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  1. #21
    Join Date
    Mar. 17, 2006
    Location
    North Central Florida
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    1,380

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    We always continue with the ration balancer- in our instance, Gro 'n Win,as a dressing on the pellets and add from SmartPak the Tri Amino at $12.99 per month. We also toss in a scoop of Ultimate Finish 100% fat at each feeding essentially to keep coats glossy.
    Sakura Hill Farm
    Now on Facebook

    Young and developing horses for A-circuit jumper and hunter rings.



  2. #22
    Join Date
    Aug. 9, 2002
    Location
    Fairfax, VA USA
    Posts
    5,649

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    Quote Originally Posted by RiverOaksFarm View Post
    So far, knock on wood, I haven't had any horse/foal refuse to eat the gelcaps....

    -Gigha
    Cool. She DOES like food, and is pretty piggy. Maybe I'll invest in a small bottle at the grocery store and test the theory out first...

    Sooo, I go rummaging around in my cupboard, and what do I find? A unopened bottle of Vitamin E tablets--from Puritan's Pride no less! Of course they expired in '08. In any case, I can test their "palatability" the next time I see her and go ahead and order a fresh batch if she winds up liking them
    "Hope is a good thing, maybe the best of things, and no good thing ever dies."

    "It's supposed to be hard...the hard is what makes it great!" (Jimmy Dugan, "A League of Their Own")



  3. #23
    Join Date
    Jul. 25, 2002
    Location
    MI
    Posts
    1,270

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    I am fortunate that a local company makes a supplement called Great Kakes Blend. It is specifically made for the Great Lakes area. I give all of my horses this supplement.
    It's not true that I had nothing on. I had the radio on.”
    ? Marilyn Monroe



  4. #24
    Join Date
    Mar. 18, 2012
    Location
    Texas
    Posts
    144

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    So I am planning on seeing if the farm has had their pastures/ hay tested to see what I should look for as far as deficiencies for their area.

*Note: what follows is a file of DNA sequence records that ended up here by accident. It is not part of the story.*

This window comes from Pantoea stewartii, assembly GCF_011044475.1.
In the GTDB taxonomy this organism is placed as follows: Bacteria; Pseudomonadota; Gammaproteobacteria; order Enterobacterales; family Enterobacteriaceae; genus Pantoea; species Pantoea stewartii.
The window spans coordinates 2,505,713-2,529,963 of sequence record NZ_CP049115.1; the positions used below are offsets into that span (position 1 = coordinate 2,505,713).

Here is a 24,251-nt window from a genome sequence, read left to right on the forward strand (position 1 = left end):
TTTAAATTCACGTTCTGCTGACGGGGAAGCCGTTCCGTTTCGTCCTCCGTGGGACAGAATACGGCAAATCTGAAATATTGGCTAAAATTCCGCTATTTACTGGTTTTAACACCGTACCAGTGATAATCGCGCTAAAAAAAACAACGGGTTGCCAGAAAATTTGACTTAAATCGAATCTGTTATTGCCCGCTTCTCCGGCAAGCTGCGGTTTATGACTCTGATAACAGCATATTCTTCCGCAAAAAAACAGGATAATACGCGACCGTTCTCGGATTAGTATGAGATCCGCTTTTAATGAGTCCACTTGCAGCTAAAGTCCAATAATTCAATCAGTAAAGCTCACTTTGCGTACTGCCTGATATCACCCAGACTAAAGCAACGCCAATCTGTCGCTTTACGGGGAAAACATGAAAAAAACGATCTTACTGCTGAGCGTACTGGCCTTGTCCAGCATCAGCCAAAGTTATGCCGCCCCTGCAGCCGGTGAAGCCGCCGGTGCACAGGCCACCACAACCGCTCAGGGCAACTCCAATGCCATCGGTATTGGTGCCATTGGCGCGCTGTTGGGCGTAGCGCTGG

Meanwhile, has anyone used the Farnam product Grow Colt?
    http://www.smartpakequine.com/grow-c...x?cm_vc=Search

    It seems like it has most of what a youngster should need, just wondering if anyone had any experiences with it. That is the ONLY thing my feed store had other than adult feed! I thought I might have luck finding something specific for my region...not so much.
    Quote Originally Posted by Nickelodian View Post
    We jump horses. Over sticks. For fun.
    Never take life too seriously. Nobody makes it out alive anyway.
    Regulus RDL



  5. #25
    Join Date
    Dec. 13, 1999
    Location
    Greensboro, NC
    Posts
    35,570

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    Grow Colt is a v/m supplement that's actually meant to be fed in addition to another ration

    What is this "adult feed" you can get? Are there any other stores around that carry some of the major brands?
    ______________________________
    The CoTH CYA - please consult w/your veterinarian under any and all circumstances. - ET



  6. #26
    Join Date
    Oct. 29, 2008
    Posts
    1,642

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    I've also had the gelcaps. No mare or foal has ever left them. No problem



  7. #27
    Join Date
    Mar. 18, 2012
    Location
    Texas
    Posts
    144

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    I know it is just a supplement, I was just curious if anyone had used it. The feed stores in my area (within an hour drive) carry some of the Purina, Nutrena and Acco feeds...nothing to get too excited about. I was looking for a ration balancer that might be specific for my region...or any ration balancer at all, but no luck. Just the Grow Colt and colostrum mixes.
    Just wanted to see if I could find anything I wouldn't have to order online...
    Quote Originally Posted by Nickelodian View Post
    We jump horses. Over sticks. For fun.
    Never take life too seriously. Nobody makes it out alive anyway.
    Regulus RDL



  8. #28
    Join Date
    Mar. 8, 2004
    Location
    Baltimore, MD
    Posts
    19,605

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    Purina and Nutrena both make ration balancers, not sure about the third one you mentioned.



  9. #29
    Join Date
    Mar. 18, 2012
    Location
    Texas
    Posts
    144

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    Acco is a local feed company, I think.
    It appears they don't carry the full product lines of any of the brands.
    Quote Originally Posted by Nickelodian View Post
    We jump horses. Over sticks. For fun.
    Never take life too seriously. Nobody makes it out alive anyway.
    Regulus RDL



  10. #30
    Join Date
    Apr. 3, 2012
    Location
    Among the mosquitos and horse flies
    Posts
    272

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    I have my (very fancy, slight brag) 7 month old WB colt (w/ a case of physitis) on 10% protein Horseman's edge feed. He gets bran mash 2x a week. Also have him on rejuvanaide and Platinum Performance CJ. I swear by platinum performance and hope it'll have a positive effect on my colt since I started it so early on



  11. #31
    Join Date
    Dec. 13, 1999
    Location
    Greensboro, NC
    Posts
    35,570